sealPurdue Letter from the President

January, 1999

The link between an excellent higher education system and a healthy state economy is direct and powerful. Over the years, I have discussed the topic frequently in this letter, and there is strong evidence that a consensus is building among government and business leaders in Indiana.

Consider these developments, all of which have occurred in recent weeks:

  • Gov. Frank O'Bannon proposed the creation of the 21st Century Growth Fund, which would allocate $50 million to encourage partnerships between universities and industry, support the state's research and development infrastructure, and provide matching funds for research sponsored by the federal government and private business.

  • The Lilly Endowment announced a grant of nearly $5 million to support a new information security center at Purdue. The three-year grant will fund operating costs and several new initiatives for the Center for Education and Research in Information Assurance and Security (CERIAS). The center will address issues related to information security from numerous perspectives, including economic and international espionage, sabotage, terrorism and vandalism. In announcing the grant, Clay Robbins, president of Lilly Endowment stated: "We were attracted to CERIAS because of its potential to create professional, high-tech economic opportunities in Indiana."

    The presence of CERIAS, along with Indiana University's Abilene computer network center, positions our state to assert itself as a high-technology leader. This becomes especially relevant in light of a recent Indiana Fiscal Policy Institute study, which shows that Indiana ranks 50th among the states in the proportion of our labor force in professional and high-skill positions. Because 80 percent of future job growth is projected to occur in these sectors, our economic future depends on developing and attracting more high-tech businesses.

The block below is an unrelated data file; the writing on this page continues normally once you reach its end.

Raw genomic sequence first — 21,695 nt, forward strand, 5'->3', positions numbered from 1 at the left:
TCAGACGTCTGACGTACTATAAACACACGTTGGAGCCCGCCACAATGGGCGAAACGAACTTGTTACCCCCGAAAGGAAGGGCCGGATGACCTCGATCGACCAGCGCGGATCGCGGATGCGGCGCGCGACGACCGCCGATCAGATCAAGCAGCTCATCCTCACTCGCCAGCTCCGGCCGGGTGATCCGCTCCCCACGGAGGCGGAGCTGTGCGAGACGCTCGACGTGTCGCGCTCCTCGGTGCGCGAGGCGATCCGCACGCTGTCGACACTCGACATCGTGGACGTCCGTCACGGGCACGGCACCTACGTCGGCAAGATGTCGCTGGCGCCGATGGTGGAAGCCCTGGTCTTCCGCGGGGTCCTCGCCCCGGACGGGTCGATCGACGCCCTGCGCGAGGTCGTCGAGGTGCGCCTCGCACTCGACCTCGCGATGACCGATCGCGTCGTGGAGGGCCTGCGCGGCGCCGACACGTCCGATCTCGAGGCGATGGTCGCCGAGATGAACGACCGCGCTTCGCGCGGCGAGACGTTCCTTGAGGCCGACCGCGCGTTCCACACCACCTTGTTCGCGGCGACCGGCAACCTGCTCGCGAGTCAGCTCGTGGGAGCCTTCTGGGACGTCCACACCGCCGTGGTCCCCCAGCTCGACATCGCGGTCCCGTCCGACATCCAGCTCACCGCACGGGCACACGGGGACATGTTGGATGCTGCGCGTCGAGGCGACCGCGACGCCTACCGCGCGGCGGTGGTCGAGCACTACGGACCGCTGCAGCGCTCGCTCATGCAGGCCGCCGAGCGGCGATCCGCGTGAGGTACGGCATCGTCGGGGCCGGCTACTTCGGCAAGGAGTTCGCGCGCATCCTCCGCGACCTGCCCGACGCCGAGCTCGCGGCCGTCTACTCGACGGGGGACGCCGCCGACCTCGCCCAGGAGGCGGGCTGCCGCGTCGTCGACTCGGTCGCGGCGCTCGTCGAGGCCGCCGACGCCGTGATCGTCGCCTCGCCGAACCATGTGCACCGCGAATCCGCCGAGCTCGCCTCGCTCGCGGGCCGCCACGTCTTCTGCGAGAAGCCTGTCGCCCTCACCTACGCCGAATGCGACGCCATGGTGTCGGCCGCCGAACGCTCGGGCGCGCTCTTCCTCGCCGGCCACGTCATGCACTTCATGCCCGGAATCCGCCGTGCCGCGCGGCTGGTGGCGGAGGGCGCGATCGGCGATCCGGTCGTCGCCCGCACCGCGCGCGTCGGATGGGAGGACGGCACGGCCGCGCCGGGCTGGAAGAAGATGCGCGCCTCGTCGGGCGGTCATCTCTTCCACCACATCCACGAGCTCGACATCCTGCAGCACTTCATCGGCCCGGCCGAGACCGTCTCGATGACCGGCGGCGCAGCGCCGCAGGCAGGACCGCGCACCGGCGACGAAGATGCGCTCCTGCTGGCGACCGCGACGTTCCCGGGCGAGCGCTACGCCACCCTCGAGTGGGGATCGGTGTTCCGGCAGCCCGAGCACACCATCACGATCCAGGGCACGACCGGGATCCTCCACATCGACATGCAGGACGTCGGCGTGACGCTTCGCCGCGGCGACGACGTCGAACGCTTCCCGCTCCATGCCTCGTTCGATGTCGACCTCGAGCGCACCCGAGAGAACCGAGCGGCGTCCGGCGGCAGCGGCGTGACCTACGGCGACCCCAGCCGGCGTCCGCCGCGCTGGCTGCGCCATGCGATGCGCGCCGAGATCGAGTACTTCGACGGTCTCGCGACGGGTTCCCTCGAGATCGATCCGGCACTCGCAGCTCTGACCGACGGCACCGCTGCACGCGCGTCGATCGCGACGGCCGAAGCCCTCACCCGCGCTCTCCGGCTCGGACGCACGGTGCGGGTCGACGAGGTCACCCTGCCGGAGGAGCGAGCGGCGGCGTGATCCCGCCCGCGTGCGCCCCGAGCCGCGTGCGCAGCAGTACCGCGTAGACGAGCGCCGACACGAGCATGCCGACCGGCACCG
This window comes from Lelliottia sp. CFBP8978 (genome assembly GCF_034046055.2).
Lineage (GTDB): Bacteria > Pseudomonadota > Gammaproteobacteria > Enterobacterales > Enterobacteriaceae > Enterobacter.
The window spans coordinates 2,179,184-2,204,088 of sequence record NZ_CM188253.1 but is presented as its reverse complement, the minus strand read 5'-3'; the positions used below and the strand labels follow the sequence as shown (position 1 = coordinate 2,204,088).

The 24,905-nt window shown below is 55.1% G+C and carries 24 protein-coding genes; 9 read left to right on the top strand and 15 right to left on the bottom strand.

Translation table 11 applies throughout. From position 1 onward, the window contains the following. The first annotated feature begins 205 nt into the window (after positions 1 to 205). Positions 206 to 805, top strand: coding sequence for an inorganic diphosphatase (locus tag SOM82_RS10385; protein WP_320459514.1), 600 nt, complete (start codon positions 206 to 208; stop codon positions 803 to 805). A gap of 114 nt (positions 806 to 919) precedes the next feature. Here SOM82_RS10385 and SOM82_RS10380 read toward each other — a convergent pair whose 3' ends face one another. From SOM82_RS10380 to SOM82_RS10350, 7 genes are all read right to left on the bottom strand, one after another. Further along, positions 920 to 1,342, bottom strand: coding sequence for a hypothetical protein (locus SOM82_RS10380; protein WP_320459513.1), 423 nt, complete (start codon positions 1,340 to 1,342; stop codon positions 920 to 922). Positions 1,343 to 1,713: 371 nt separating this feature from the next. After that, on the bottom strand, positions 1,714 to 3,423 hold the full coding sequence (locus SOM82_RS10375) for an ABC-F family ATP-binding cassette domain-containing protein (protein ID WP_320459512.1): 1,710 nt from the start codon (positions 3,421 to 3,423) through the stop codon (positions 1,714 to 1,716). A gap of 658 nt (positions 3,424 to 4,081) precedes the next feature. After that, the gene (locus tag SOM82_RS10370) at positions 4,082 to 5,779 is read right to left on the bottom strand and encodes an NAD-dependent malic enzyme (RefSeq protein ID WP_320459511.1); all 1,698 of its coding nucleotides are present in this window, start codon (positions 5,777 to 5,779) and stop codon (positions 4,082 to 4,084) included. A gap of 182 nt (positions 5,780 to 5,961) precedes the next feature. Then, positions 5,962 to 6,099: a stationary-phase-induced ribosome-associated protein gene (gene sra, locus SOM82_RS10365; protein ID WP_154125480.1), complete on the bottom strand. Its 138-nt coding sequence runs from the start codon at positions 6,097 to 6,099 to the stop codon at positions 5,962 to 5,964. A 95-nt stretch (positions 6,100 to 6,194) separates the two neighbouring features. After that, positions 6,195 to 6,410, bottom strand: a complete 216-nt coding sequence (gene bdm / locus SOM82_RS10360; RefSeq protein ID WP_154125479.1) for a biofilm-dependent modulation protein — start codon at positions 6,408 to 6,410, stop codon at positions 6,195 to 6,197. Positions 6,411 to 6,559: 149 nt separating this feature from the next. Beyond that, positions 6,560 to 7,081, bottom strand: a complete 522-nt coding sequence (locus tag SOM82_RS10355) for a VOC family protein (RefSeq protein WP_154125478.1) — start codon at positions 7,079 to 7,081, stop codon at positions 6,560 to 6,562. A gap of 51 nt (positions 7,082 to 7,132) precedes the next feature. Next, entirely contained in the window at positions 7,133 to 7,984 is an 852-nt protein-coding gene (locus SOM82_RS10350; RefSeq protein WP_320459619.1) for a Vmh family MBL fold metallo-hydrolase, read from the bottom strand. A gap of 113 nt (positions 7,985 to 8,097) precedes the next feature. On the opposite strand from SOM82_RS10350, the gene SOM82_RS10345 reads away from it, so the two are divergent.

• In a guest editorial in the Indianapolis Star (January 25), Randy Tobias, chairman emeritus of the board of Eli Lilly & Co., wrote:

    "The interrelationship between a state's economy and its universities is apparent. Look at any of the areas in our nation that constitute high-tech centers of innovation -- the San Francisco Bay Area or Boston or the Research Triangle in North Carolina. One predictable constant for every one of these economic hot spots is a close proximity to several first-rate research universities. Look a little closer, and you'll see a rich network of two-way relationships between the universities and the companies that are creating that growth."

  • Randy also appeared on Purdue's behalf at a meeting of the State Budget Committee where he strongly urged that the state increase its support of higher education. Ron Dollens, CEO of Guidant Corp., delivered a similar message to the House Ways and Means Committee in January. Both men were among 25 top-level executives who signed a letter to Gov. O'Bannon, asking him to make our universities a top priority.

  • Sen. Teresa Lubbers of Indianapolis is chairing the Senate Committee for Planning and Economic Development, which is charged with taking a long-term look at issues and policy. Don Gentry, dean of Purdue's School of Technology and my special assistant for economic development, made an appearance before the group in January. This new committee is an encouraging step, because it assigns a team of legislators to look and think beyond specific legislation.

    Each of these developments has strengthened the case for a state economic strategy that takes into account all the pieces needed to solve the puzzle of long-term economic success. Certainly Indiana and Purdue universities -- as our major research institutions -- are a major factor, but so are other colleges and universities, K-through-12 schools, tax policy, existing business and industry, and governmental philosophy.

    As Randy Tobias pointed out, if Indiana has an advantage in the global business arena, it is in our ability to make the most of our human capital. The Hoosier people are the real key to success.

    If we are ready to invest in ourselves, to make a commitment to work together, and to think in terms of long-range benefits, we can create a brilliant legacy for the 21st century.

    Steven C. Beering

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